1. Developing and presenting effective messages, and contributing to groups through appropriate interactions and active listening.

      It is important to be able to communicate to the people around you because that is always going to be present in a classroom setting or in a real-world setting.

    2. Generating, connecting, synthesizing, transforming, and refining ideas.

      Being creative while doing any type of assignments is important for students.

    3. Being audience and culturally aware, resolving conflict appropriately, using technology tools effectively, and taking responsibility for personal and group productivity.

      This is very important for students to learn at a young age. They need to know how to work collaboratively in a group setting because it is something that will occur often throughout their education and into their future careers.

    4. college and career readiness, and workforce development.

      I think this is important for students to start preparing for at a young age because it will help them in the long run when they do start applying to colleges and jobs.

    5. Managing and maintaining the privacy and security of your digital identity through behaviors and digital tool settings.

      I think that this is very important to incorporate into the classroom because students, especially at young ages, need to have their privacy on the internet.

    6. Writing on the web enables one to build and create content to make meaning.

      I want my students to be able to create things on the web, but I don't know what is developmentally appropriate for a kindergartner.

    7. Comparing and evaluating information from a number of sources online to test credibility and relevance.

      This is very important to do and to teach in the classroom because not all sites are valuable and credible.

    8. Understanding the basic structure of the web

      How are young students in a kindergarten classroom supposed to understand the basic structure of the internet?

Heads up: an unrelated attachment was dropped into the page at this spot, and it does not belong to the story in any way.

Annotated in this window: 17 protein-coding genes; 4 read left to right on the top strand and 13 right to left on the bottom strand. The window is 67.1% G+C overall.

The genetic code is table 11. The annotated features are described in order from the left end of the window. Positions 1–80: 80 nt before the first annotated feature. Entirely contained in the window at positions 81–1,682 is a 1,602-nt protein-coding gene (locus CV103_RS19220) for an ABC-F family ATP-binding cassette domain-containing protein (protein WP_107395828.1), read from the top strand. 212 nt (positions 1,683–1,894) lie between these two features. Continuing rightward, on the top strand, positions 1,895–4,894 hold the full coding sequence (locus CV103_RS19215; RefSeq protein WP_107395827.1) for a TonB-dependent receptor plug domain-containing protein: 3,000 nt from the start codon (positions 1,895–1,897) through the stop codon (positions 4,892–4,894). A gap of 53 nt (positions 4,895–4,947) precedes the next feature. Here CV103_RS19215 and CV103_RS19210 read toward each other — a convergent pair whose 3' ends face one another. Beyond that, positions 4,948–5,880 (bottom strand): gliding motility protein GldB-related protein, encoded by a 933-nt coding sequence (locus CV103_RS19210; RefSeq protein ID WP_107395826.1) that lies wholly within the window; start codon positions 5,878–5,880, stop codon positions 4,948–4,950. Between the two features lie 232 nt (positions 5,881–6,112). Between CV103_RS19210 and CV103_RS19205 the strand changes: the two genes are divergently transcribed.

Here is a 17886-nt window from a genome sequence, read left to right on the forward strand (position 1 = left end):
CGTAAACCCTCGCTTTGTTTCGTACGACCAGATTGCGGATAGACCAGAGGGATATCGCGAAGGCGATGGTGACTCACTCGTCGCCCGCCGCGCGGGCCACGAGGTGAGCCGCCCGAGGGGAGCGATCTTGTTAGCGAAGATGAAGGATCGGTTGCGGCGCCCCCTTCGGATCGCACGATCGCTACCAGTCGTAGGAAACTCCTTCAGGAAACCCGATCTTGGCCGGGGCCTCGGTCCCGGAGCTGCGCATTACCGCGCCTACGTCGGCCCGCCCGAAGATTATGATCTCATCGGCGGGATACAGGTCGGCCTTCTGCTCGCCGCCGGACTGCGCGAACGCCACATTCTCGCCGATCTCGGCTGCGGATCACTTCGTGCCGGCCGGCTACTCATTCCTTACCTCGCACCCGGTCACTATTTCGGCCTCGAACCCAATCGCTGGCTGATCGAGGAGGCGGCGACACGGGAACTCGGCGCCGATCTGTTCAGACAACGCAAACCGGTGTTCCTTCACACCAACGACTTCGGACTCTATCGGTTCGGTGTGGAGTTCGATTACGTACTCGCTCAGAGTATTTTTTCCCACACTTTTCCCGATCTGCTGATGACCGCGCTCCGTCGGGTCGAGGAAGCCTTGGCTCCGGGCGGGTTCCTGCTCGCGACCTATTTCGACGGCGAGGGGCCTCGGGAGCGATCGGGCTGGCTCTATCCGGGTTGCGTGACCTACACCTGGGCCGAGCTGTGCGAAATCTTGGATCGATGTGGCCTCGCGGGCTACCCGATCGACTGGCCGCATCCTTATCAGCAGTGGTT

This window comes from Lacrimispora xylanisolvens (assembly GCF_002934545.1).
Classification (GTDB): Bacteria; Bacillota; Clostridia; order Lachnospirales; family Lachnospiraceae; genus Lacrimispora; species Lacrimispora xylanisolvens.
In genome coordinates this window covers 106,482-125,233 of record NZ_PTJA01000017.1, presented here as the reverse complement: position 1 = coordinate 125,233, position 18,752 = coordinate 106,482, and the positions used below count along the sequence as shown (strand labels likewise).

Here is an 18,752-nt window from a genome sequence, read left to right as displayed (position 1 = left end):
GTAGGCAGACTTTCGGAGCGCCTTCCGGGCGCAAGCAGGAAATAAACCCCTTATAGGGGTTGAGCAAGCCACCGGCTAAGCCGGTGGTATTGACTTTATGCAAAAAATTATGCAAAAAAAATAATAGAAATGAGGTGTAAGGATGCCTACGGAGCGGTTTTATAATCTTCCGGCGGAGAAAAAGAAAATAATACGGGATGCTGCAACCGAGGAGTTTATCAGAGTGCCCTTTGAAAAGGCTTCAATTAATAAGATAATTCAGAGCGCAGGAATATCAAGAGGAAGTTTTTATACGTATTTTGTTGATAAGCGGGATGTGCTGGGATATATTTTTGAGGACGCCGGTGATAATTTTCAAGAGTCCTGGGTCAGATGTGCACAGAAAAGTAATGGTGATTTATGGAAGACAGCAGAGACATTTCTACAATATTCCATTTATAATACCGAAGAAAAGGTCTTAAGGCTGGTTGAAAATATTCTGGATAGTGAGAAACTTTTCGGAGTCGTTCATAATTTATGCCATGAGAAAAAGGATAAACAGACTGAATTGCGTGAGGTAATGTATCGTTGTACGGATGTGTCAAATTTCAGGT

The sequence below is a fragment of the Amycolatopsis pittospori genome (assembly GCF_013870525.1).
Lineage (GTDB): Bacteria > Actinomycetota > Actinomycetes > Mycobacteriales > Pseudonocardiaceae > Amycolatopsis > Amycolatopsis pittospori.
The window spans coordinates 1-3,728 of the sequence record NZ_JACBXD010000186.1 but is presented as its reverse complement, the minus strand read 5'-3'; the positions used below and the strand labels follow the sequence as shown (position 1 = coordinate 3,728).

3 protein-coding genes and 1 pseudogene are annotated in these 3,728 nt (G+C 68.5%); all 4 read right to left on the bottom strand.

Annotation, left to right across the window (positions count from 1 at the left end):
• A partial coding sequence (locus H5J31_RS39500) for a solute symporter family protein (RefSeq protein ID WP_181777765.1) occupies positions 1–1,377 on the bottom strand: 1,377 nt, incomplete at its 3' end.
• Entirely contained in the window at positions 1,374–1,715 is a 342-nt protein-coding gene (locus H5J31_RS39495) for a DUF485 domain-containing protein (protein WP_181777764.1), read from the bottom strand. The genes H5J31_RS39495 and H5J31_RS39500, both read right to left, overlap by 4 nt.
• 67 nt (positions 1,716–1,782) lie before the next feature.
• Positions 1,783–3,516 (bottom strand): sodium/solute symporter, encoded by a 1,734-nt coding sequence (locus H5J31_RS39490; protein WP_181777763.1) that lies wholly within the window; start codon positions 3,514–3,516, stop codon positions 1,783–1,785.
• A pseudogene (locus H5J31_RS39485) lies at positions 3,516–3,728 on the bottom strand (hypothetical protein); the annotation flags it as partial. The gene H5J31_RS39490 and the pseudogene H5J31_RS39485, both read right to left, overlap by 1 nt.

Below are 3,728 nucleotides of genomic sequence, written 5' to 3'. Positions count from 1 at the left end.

9. Using questions and keywords to find the information you need.

      This is very important for students to grasp because if they are typing whole sentences into the search box they aren't going to get the exact information they are looking for

    10. Good online readers know the tools and strategies that can be used to search for and locate people, resources, and information. They then know how to judge the credibility of these sources.

      This is important for my students to know, but how exactly do I teach this in the classroom?

    11. Approachable and accessible to diverse audiences and their needs. The map needs to be written in a language that is easy to understand, and relevant—why do web literacy skills matter to them. Applicable to interest and/or expertise. The map needs to connect to curriculum, credentials, professional development, and other resources to teach people the skills they need to engage online and offline.

      I feel as a future educator that I need to understand how to appropriately and effectively use technology in order to be able to teach my students how to use technology appropriately and effectively. I need to be a model for my students in many ways and how to use technology is now one of those ways.

    12. They can evaluate web content, and identify what is useful and trustworthy.

      How is a young student in kindergarten supposed to be able to know what is trustworthy on the internet?

    13. critical thinking, collaboration, problem solving, creativity, communication), these digital-age skills help us live and work in today’s world.

      I want my students to have all of these skills and qualities in my classroom and if I can provide that through the use of technology then I will try to incorporate it as much as I can.

    14. Knowing how to read, write, and participate in the digital world has become the 4th basic foundational skill next to the three Rs—reading, writing, and arithmetic

      This still baffles me as a student, but as a future educator I understand that technology is a growing and developing idea and will always be around. therefore, I need to find beneficial ways to incorporate it into my classroom curriculum.

    1. For young children, active mediation can influence their comprehension of media, learning, and language exposure. When parents ask questions and scaffold interactions during media use, children as young as 3 can learn from videos and transfer learning to other settings.14 Between ages 1 and 2, toddlers can interact over video chat more effectively with parent support and learn content from media more readily when a parent co-views and teaches them the presented material.

      This is beneficial for the child. If parents can have conversations with their children about what they are doing on their devices, then this sparks a conversation in general. Children need to be scaffolded and talked to because their interaction with their parents are important